• Thanks, I need to read Chesterton myself. I seem to remember reading that he was an influence on C. S. Lewis, my personal favorite.

  8. I can so relate to all of the comments today, having lived both in Germany and Hawaii! In Hawaii, as you probably know Julia, they call the afternoon rain liquid gold. And yes, Germany is very wet most of the year — also why their agriculture is so lucrative. One of the towns we lived in was Regensburg — rainy town! But indeed it is one of God’s gifts, does provide the healing comforting feeling, and makes the sunny days even more pleasant. We had such little rain in El Paso that we got tired of every day being sunny 🙂 !! Blessings so all.

    • I had never heard that lovely term for afternoon rain in Hawaii — or if I had, I have forgotten about it now. But it’s perfect. Yes, the lovely countryside in Germany shows what a lot of rain can do to improve an area. I think I could endure the rain if it was falling on Bavaria!! The Bavarian Alps are so beautiful! West Texas is maybe even more dry than Arizona and California, but that’s just my impression from driving through it a couple of times. I know San Antonio was way too hot for me, though I loved it in most every other way. I’m happy we have been able to live different places and experience different climates. Thanks for visiting here, and for your comments!

  9. Sheila

    Happy Birthday from Bill and Sheila! You know who you are and we have a pretty good idea. “SPECIAL” was the giveaway. We hope you have a wonderful birthday dinner. 🙂

    • Hi Sheila, thanks for the good wishes! And you are probably right or at least close about the identity, but you may be confusing two people, both of whom are extra-special to Jeff and me! BTW I am having horrible computer problems so if you don’t hear from me for awhile, don’t worry – I think my access will be very limited until I get this fixed, and I don’t know how long that might take! I hope everyone will “hang in there” with me while I try to troubleshoot.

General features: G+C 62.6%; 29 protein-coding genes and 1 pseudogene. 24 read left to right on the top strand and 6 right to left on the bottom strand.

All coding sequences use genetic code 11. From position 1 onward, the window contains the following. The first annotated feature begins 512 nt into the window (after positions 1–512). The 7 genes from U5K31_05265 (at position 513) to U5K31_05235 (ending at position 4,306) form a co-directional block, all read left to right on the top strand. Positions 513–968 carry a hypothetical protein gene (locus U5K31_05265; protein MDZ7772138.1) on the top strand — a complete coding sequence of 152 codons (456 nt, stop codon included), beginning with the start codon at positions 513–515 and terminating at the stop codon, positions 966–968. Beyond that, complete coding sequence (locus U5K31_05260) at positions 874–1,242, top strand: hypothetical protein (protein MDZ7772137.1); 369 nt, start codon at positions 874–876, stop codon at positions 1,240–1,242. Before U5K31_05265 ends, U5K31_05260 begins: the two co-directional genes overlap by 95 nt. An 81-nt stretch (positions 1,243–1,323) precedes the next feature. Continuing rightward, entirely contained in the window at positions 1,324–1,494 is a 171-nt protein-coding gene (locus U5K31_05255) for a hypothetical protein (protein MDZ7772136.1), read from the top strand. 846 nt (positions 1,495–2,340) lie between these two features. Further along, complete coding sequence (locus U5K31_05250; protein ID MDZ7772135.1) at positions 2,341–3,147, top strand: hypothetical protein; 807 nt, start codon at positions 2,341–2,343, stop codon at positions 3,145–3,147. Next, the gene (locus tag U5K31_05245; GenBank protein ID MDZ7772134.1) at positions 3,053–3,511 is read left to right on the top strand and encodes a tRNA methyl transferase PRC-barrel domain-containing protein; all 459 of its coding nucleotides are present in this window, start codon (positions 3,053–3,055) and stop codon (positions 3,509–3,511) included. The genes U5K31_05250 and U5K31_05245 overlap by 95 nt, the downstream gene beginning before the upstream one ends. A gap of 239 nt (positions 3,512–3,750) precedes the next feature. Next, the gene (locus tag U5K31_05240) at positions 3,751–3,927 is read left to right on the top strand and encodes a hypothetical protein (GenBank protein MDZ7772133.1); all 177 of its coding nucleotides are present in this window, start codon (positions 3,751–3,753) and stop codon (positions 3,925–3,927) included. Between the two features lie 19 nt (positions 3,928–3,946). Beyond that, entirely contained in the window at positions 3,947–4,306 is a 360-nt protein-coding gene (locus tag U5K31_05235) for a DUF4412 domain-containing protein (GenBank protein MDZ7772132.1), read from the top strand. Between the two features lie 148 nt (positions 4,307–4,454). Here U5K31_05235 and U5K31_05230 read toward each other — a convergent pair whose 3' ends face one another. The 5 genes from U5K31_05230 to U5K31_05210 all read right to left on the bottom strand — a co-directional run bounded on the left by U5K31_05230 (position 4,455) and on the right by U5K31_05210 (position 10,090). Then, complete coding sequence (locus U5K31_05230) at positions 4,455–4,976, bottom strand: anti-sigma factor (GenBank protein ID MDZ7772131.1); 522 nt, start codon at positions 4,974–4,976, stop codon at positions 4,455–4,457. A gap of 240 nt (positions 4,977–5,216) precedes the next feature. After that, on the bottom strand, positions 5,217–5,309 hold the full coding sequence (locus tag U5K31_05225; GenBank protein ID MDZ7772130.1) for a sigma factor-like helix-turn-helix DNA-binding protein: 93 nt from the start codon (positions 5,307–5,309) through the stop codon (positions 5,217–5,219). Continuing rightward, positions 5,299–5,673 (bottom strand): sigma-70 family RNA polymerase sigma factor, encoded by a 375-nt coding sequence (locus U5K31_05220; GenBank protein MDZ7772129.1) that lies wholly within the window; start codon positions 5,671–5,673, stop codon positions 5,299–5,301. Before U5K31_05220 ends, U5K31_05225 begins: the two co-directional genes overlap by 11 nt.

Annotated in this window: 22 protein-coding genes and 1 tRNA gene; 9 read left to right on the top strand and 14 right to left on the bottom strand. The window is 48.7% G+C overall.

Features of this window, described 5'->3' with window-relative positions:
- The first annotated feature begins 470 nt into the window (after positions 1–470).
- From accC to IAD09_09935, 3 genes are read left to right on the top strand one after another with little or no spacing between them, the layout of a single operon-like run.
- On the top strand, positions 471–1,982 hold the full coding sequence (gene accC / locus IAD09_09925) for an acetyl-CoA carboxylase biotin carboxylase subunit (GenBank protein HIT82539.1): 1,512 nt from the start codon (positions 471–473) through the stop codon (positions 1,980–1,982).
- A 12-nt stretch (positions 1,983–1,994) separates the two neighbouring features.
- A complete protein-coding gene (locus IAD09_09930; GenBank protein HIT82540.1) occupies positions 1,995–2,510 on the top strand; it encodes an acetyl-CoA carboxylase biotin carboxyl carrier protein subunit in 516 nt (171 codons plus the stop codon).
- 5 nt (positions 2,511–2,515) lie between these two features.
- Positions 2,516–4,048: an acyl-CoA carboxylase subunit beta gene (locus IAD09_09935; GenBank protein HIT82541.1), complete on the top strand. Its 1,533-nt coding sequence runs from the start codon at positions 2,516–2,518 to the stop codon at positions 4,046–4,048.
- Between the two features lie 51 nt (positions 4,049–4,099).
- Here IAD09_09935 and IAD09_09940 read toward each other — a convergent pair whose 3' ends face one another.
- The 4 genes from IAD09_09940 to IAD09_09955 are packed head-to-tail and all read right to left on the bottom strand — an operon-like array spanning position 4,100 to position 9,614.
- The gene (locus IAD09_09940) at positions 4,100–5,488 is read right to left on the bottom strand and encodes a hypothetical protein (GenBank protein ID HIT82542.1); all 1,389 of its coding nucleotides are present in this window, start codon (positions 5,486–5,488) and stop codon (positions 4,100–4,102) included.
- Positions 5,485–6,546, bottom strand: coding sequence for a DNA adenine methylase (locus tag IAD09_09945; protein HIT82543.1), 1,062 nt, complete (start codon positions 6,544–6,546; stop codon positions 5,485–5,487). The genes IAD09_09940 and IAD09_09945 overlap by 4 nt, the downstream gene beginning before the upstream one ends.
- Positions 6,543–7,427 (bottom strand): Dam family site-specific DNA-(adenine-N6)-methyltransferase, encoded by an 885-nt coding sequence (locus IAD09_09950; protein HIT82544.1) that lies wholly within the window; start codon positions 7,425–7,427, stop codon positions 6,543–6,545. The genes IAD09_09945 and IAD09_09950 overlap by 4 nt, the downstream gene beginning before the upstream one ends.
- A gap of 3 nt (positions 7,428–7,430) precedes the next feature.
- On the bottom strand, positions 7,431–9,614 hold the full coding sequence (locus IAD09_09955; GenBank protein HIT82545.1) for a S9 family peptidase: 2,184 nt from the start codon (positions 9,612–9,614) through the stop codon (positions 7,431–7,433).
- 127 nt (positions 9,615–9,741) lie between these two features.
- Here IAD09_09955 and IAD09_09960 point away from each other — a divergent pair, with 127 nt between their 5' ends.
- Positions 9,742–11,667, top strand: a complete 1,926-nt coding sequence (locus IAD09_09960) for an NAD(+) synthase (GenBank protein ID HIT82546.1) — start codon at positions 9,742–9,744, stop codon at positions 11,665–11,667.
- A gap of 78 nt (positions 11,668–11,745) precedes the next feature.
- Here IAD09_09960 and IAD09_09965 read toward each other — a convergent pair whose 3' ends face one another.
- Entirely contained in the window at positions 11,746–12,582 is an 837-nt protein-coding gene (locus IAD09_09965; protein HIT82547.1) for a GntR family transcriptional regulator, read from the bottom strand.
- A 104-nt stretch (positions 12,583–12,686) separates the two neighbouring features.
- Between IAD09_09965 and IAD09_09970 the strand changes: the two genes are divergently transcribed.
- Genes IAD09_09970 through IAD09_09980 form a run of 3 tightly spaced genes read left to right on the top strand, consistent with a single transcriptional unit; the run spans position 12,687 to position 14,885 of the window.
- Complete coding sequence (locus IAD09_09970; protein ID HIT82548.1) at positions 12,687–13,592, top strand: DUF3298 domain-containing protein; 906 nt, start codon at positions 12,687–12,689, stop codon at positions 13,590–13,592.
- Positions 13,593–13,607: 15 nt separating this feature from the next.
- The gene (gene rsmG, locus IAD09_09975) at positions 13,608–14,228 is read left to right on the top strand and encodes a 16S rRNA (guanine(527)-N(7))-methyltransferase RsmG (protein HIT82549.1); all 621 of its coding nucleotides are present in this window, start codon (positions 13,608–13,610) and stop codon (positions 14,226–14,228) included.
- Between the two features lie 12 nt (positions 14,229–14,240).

10. MaryAnn

    Our grandson, Aaron, is home from UCSB for Spring Break. Yesterday, he called to ask me to lunch. It was raining, so I asked if we should play in the rain like when he was younger. He told me he did not have rain boots anymore. I loved basking in the memories w/ him!
    (P.S. This quarter was all “A’s”; no A minuses this time—he added)
    WAHOO! states this grandmother!

    • WOW, it is amazing to me to think of your grandson in college! Congrats on the wonderful grades!!! And when you mentioned “playing in the rain” it brought back memories – I used to love to do that when I was very young. It seems like it was a rare privilege, though. Our next door neighbors had a giant clam shell under their downspout and I would love it when the rain turned it into a gushing fountain! Somehow it doesn’t surprise me to know that you liked to play in the rain with Aaron when he was young. I’m sure it’s a precious memory to him too.

      • Rene

        I was going to add this story to one of my other comments about “rainy season:” the other rainy day this year was a minimum day (= no morning recess), I was subbing a “challenging” fourth grade class. The rain really started coming down at about the time I had to take them to lunch; of course, we were about as far away from the MPR as could be. The kids WOULD NOT stay in line, WOULD NOT try to stay under the eaves of the other buildings as we passed, they were much too interested in having the rain completely soak them. At first I thought they were being obstinate, but I eventually realized that they were truly enjoying the rain and it made a difference in my attitude as well.

        • I’m sure they wanted to take FULL ADVANTAGE of the excuse to get wet. I love that about kids, how they love to get wet (at least most of them do). What we as adults find irritating and uncomfortable is often something exciting to them. When we were little, we used to beg to “play in the sprinkler” (turn on the lawn sprinkler and run around in it getting wet). It seems like Mama usually said no but when she didn’t it was quite a treat. For kids in a dry climate, rain would be almost as much fun as snow.

  11. Cliff Shiblom

    Yes, the sound of rain is very comforting to those of us in Oklahoma. Our son and his wife have a ranch in the western part of the state. They had several wells drilled in hopes of finding water for the cattle. They were afraid that they would only strike oil. Unfortunately they found neither.

    By the way, I really enjoy your blog and pictures. I occasionally share both with a small Cursillo group who meet in our house regularly. Thanks so much for them. Our prayers are with you and your family.